A calcium-dependent antibiotic such as a lipopeptide of Streptomyces coelicolor is regulated by tryptophan, and the production of other secondary metabolites such as rapamycin and pristinamycin also are controlled in Streptomyces spp. by the quality and quantity of the nitrogen sources [23, 50]. In addition, exogenous glutamate improved streptolydigin production of Streptomyces lydicus . The glutamate uptake system is encoded by GluR-GluK, a two-component system that plays roles in physiological metabolism of Streptomyces spp. . However, the influence of these compounds is poorly understood in relation to the molecular mechanisms of the plant microbial community.
We have shown here that glutamic acid, either secreted by the plant or added exogenously, functions as a prebiotic and is a key tool in a bottom-up model of plant microbiome engineering [14, 53], increasing the population density of Streptomyces as a core member of the microbial community. In both the anthosphere of strawberry, with its very simple microbiota, and in the complex rhizosphere microbiota of tomato, glutamic acid initiated a cascade resulting in reconfiguration of the microbiota and enrichment of Streptomyces in the community. A similar conclusion was reached in a study with Sphingomonas melonis, which accumulated across generations, resulting in disease suppressive ability . Of note is that as a consequence of this process in tomato, both foliar and root pathogens were controlled. On unrelated plant species, it is not uncommon for chemicals applied to plants to induce systemic resistance, but with glutamic acid the effect was not due to the induction of resistance through either the ethylene/jasmonic acid or the salicylic acid pathway. We were surprised by the extent of modification of the two microbiota by the addition of a single chemical. However, some substrates are preferentially metabolized by microbes  and can selectively engineer the composition or activity of entire microbial communities, influencing the health of the host [45, 55], much as when diet affects the composition of the gut microbiome [29, 32, 43, 55]. Previous research reported that the d-type amino acid has a broad effect on plants or microbiota . However, in our system, we could not detect d-glutamic acid in strawberry flower exudates, and d-glutamic acid did not affect the growth of SP6C4 based on Biolog PM assays. Therefore, we focused on l-glutamic acid as a critical amino acid to enhance the core microbe. Our results indicate that glutamic acid functions directly as a link to the microbiota; it directly affected the microbiome community structure and engineered it to suppress disease incidence. Moreover, the fact that glutamic acid did not activate host plant resistance mechanisms suggests that it may provide insight into evolutionary and functional relationships between the plant and its microbiota. Glutamic acid, in particular, is metabolized by Streptomyces as sole source of carbon and nitrogen, favoring vigorous growth , which may help to explain its effect on the plant-associated communities we observed in this study. Glutamic acid (10 mg/l) applied exogenously improved antibiotic production and the gene expression of gluABCD, which encodes the glutamate uptake component in Streptomyces spp. . In this report, our finding supported the idea that glutamic acid supplied to core microbiota is a nutritional factor similar to a biostimulant.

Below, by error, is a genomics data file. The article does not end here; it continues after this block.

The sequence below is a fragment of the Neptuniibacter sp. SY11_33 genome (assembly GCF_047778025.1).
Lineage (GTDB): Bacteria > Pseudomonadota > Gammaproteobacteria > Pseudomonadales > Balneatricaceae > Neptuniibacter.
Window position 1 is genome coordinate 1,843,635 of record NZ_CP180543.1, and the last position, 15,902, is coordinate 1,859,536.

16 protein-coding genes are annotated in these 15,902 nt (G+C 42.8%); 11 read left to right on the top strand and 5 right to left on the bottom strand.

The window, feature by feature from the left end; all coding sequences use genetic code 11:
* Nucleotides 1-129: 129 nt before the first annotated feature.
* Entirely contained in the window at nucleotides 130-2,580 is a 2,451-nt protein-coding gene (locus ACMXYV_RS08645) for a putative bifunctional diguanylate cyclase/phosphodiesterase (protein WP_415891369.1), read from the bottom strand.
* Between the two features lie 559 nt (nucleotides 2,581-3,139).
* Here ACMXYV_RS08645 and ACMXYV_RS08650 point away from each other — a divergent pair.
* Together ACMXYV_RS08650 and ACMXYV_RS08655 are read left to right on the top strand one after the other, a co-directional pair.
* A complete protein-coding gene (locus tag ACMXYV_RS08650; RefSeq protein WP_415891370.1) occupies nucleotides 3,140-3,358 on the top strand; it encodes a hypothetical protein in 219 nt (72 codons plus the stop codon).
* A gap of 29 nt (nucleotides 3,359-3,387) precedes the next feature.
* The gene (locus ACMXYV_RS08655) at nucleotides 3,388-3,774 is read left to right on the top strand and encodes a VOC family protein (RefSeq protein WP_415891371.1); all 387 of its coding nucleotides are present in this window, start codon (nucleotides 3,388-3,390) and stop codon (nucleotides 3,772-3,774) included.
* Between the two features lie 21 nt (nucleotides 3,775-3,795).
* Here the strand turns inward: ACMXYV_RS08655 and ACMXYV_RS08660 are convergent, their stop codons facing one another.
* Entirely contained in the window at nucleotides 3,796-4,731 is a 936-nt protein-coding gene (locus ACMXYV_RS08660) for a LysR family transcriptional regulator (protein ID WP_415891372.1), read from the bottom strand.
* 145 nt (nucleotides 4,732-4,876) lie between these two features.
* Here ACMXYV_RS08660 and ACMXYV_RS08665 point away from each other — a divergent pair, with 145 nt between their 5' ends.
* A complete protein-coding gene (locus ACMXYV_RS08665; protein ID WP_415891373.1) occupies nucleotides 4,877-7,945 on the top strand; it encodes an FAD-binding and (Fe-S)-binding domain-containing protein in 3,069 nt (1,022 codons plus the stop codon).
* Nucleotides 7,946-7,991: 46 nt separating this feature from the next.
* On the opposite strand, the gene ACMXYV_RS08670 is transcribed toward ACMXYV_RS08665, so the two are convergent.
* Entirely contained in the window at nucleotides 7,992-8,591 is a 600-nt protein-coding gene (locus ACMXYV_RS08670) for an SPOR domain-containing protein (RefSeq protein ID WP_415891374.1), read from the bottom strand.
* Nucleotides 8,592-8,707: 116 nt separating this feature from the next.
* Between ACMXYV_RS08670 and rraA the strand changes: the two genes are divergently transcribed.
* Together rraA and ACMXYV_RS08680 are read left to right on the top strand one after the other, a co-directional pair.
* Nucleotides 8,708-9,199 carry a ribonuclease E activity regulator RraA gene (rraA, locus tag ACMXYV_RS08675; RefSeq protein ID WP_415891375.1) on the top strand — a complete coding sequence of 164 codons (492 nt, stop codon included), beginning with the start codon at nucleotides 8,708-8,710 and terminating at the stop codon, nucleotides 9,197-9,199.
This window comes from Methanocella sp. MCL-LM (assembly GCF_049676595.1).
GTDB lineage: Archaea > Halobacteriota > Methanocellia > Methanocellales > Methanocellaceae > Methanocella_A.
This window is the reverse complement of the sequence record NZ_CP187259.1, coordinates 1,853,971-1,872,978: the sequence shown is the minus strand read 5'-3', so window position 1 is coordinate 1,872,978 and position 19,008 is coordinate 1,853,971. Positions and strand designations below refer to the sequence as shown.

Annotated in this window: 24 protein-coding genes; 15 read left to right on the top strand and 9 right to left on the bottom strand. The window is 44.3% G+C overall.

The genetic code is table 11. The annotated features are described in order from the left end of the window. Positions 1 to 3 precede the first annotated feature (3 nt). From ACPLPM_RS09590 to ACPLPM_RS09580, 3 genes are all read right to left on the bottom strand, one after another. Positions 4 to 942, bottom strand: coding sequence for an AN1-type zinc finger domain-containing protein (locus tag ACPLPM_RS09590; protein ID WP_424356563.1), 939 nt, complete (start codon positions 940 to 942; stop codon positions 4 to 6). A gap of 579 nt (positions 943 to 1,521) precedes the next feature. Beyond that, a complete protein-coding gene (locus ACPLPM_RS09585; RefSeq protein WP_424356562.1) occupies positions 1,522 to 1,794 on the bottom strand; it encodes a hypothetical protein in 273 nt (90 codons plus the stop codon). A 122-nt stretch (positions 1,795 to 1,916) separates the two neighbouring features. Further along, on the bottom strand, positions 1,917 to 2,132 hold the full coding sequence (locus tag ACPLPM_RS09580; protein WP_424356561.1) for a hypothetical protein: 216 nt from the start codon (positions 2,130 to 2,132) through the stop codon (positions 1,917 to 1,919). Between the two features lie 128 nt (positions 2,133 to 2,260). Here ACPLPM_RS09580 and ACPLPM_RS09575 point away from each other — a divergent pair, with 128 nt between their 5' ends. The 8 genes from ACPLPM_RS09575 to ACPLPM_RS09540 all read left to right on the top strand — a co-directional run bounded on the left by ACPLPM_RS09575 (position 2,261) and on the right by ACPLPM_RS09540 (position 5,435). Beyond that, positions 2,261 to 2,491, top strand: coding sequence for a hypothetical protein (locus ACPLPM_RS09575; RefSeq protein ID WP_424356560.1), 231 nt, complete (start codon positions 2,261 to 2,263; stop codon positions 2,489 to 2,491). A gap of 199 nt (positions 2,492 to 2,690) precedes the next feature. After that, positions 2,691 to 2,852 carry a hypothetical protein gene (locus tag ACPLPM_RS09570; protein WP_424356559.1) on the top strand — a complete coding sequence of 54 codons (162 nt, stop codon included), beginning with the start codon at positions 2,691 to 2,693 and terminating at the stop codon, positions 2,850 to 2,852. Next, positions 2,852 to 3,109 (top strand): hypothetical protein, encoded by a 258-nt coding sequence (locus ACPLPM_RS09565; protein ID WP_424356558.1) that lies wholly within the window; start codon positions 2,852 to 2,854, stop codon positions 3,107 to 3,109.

How did the relationship of the host and the microbiome evolve? Perhaps the answer can be found in the biological function of the microbiota. Plants are constantly exposed to changing environmental forces that also act to shape the microbiota, but at the same time, the microbiota community structure is flexible and capable of buffering the impact of the environment on the host. In our experimental system, the cultivation of strawberries is a difficult and tremendous time-consuming process. Therefore, most of our experiments were conducted in commercial farm greenhouses and the experiments were performed for 5 years. Under these conditions in the anthosphere, the microbial community has a simpler ASV structure compared to that of a rhizosphere microbial community, and it would be easy to change the beta-diversity of the of strawberry ASVs. Therefore, each year, the anthosphere microbial community would be changed due to the addition or subtraction of ASVs in response to environmental factors. However, the core strain (SP6C4) always responded to glutamic acid treatment . The core strain (SP6C4) also is an endogenous inhabitant of natural strawberry, which harbors a lanM (SP6C4 specific detection maker) gene copy number of about 104/g of sample as a basal level . Strawberry flowers may also have a certain endogenous SP6C4 population. However, populations below (105 cfu/g) are too low to enhance plant growth and protection [58, 59].